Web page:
The southwest Texas sky is alive with the sounds of bats on the hunt: the rather leisurely echolocation beeps of the search, the more rapid calls of target detection, and the feeding buzzes as bats attack insects. For us, of course, this is a silent drama, the sounds pitched too high for human ears. But to flying insects with hearing tuned to the ultrasonic frequencies of their predators' calls, it is a terrifying symphony - a powerful warning to flee the area or to drop immediately from the sky. Many of them do just that.
But these crop-damaging insects are being deceived. The echolocation calls come not from platoons of feeding bats, but from a plastic box about the size of a coffee mug, a small amplifier, and a bank of ultrasonic speakers mounted on tripods. We call it the Virtual Bat for Environmentally Benign Pest Control, and its first tests suggest enormous promise.
Developed after years of research into bats' vital role in agricultural pest control, much of it funded by Bat Conservation International, the Virtual Bat demonstrated its potential in last year's preliminary study in corn and cotton fields. The simulated bat sounds not only seemed to frighten away many destructive corn earworm moths (also known as cotton bollworm moths), but they also attracted real bats that attacked insects that hadn't flown for cover. We believe this one-two punch may combine for maximum effect.
The idea for the Virtual Bat dates back to the late 1950s and '60s, when researchers explored the impact on insect activity of broadcasting bat calls. Those field and laboratory studies showed promise but were never followed up. The problem with the strategy was that the effects seemed to be short-term: Insects got used to the sound and, over time, simply ignored it.
These early experiments, however, used an unrealistic signal - simple, repetitive pulses that only crudely simulated the search-phase calls of generic bats. For the Virtual Bat to succeed, we needed a complex series of authentic bat calls that would mimic the sounds of bats actually hunting in an area.
The solution came last summer when Paul Schleider, an electrical engineer with the USDA in College Station, Texas, designed and built the Virtual Bat, which allows us to closely mimic the whole array of calls made by Mexican free-tailed bats (Tadarida brasiliensis) as they search for, detect, and feed on insects.
The device is programmed to produce a repeatedly randomized sequence of calls at the frequency, duration, and intensity of the real thing. The result sounds exactly like a large number of bats feeding on swarms of insects.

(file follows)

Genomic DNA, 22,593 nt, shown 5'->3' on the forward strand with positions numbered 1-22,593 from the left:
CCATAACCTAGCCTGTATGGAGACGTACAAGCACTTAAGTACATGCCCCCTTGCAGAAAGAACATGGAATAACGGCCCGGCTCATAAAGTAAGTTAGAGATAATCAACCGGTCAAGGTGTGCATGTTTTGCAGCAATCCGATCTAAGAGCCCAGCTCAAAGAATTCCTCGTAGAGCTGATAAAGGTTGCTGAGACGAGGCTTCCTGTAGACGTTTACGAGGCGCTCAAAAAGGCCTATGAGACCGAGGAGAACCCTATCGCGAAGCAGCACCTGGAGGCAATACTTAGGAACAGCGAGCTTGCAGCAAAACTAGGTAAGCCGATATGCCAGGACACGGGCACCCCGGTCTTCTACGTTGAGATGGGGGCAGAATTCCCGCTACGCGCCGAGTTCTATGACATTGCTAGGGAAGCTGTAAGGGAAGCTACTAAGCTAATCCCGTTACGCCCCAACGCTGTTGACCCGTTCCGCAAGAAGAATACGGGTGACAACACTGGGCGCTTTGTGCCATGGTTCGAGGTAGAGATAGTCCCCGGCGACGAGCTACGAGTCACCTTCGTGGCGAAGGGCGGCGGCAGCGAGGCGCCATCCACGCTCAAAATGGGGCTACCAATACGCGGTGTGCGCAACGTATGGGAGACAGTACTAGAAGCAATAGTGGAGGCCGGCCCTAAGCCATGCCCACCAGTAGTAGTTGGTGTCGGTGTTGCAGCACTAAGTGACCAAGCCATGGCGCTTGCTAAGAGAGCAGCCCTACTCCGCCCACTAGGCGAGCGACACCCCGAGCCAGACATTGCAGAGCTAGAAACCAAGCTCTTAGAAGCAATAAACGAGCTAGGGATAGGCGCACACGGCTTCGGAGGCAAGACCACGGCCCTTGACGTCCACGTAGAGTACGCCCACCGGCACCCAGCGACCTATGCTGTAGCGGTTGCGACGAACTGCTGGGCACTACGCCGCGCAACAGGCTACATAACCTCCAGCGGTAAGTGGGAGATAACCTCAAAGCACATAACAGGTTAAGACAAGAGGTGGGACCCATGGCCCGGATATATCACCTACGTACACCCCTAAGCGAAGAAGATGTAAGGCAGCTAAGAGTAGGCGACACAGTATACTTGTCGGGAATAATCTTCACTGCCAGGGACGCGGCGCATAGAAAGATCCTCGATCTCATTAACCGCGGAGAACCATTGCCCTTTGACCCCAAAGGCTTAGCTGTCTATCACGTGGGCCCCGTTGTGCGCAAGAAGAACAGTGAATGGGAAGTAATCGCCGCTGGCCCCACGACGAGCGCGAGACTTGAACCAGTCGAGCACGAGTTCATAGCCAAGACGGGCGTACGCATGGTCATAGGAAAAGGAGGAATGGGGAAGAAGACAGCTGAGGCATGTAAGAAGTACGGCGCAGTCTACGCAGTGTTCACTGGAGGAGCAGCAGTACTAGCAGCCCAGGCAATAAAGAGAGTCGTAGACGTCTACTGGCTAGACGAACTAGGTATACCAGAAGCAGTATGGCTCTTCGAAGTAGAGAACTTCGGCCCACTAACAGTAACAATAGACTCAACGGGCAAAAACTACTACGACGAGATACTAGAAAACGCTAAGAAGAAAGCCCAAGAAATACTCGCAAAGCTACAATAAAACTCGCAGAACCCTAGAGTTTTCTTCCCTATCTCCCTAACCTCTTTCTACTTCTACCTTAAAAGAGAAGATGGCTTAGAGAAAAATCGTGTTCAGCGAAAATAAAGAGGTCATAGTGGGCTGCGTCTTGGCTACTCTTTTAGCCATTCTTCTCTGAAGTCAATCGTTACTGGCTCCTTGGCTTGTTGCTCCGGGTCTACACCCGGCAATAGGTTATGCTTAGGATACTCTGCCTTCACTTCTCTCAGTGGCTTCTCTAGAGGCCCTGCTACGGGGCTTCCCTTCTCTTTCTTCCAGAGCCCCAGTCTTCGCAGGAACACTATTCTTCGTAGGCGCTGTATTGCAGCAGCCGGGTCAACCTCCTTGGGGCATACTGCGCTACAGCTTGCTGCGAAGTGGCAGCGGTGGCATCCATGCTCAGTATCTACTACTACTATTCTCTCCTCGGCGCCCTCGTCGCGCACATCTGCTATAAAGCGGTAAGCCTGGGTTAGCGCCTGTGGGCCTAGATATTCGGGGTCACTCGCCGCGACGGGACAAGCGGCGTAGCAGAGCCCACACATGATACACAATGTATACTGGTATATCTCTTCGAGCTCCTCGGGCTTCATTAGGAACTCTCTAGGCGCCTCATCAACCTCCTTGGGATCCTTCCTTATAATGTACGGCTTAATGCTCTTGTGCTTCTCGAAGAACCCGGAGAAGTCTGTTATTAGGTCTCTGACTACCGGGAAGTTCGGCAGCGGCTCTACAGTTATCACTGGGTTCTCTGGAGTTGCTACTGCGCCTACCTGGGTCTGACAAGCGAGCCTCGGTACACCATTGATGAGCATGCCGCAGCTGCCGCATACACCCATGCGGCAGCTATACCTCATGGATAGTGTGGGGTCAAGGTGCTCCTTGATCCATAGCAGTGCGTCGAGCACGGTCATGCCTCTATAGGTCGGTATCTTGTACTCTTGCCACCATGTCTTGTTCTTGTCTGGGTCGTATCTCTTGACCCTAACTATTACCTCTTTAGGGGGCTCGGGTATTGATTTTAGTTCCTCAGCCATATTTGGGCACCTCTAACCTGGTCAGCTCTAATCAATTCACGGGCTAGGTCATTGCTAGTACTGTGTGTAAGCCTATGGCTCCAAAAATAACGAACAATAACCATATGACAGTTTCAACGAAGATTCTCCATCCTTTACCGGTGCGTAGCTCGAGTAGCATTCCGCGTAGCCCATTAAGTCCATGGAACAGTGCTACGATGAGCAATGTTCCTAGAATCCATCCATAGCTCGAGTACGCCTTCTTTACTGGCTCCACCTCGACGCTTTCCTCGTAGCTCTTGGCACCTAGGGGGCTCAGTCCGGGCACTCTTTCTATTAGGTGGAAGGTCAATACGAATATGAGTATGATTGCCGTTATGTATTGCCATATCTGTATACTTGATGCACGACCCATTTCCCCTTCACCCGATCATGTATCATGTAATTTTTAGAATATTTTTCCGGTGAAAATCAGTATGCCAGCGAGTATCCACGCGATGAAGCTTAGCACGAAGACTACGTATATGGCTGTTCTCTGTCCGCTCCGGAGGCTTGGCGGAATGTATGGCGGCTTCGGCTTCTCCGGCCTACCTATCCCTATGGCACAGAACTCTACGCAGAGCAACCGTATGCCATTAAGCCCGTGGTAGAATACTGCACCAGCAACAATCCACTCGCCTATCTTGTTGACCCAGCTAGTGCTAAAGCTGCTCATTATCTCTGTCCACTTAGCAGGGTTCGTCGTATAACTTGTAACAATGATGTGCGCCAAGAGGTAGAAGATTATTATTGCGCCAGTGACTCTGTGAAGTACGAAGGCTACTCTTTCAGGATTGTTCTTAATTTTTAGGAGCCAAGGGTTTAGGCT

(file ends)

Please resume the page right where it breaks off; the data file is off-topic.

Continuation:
For our July 2001 research, we went to the Winter Garden area south of Frio Cave, a major roosting site for Mexican free-tailed bats, near Uvalde, Texas. In this bat-rich agricultural area, we set up one-acre plots planted in corn and cotton. Using infrared video cameras, we monitored moth (and bat) activity for seven nights and simultaneously used bat detectors to quantify foraging activity of bats.
At control sites in corn and cotton, we used our monitors but made no attempt to alter moth or bat activity. We placed battery-powered Virtual Bats in the center of experimental plots of each crop type, with the signals fed through an amplifier and broadcast in all directions from a ring of speakers.
We are still processing the mountains of information from the cameras and bat detectors, but we have examined a great deal of the data and the initial results are encouraging to say the least.
Moth activity was decreased substantially - by 50 percent or more in some cases - in the experimental fields as compared with the control plots. At the same time, we saw dramatically increased bat activity, with levels of foraging multiplied several-fold over the experimental plots. The Virtual Bat apparently starts a cascade of impacts as foraging bats hear the simulated activity and fly in to investigate, which increases activity and produces a constant influx of actual bats over these fields.
The corn earworm causes major damage to corn and cotton. In Texas alone between 1995 and 1997, cotton producers treated an annual average 2 million acres with insecticides at a cost of $12.6 million and still lost 182,000 bales of cotton to bollworms (and tobacco budworms). If the Virtual Bat reduces these insects in crops, that may translate not only to increased yields but also to a reduction in the use of pesticides. During this summer's field trials, we plan to collect detailed data on the Virtual Bat's impact on the number of eggs laid, the larvae that infest crops, and overall crop damage.
Additionally, earlier research suggests that the risk of predation, as perceived by insects when they hear bat echolocation calls, can disrupt the mating and reproductive activities of the insects. As each female bollworm moth can lay over 1,000 eggs that grow into larvae and eat crops, inhibiting insect reproduction might provide yet a third hit to the damage caused by these pests.
This summer, we plan to investigate effects on insect reproduction and to continue our work near Uvalde, as well as in agricultural fields near College Station, Texas, where far fewer bats are known to live. Bats are abundant, night-flying predators in all temperate and tropical regions of the world, and we will investigate the Virtual Bat's effectiveness for controlling crop damage in areas that do not have huge cave colonies of bats.
The Virtual Bat, which remains a proprietary invention, is being tested with the echolocation sounds of Mexican free-tailed bats. It could, however, be adapted to mimic virtually any bat species or even a collection of species. We believe this technology could be adapted to combat other insect pests and to protect many other crops, including orchards and row crops such as cabbage or tomatoes.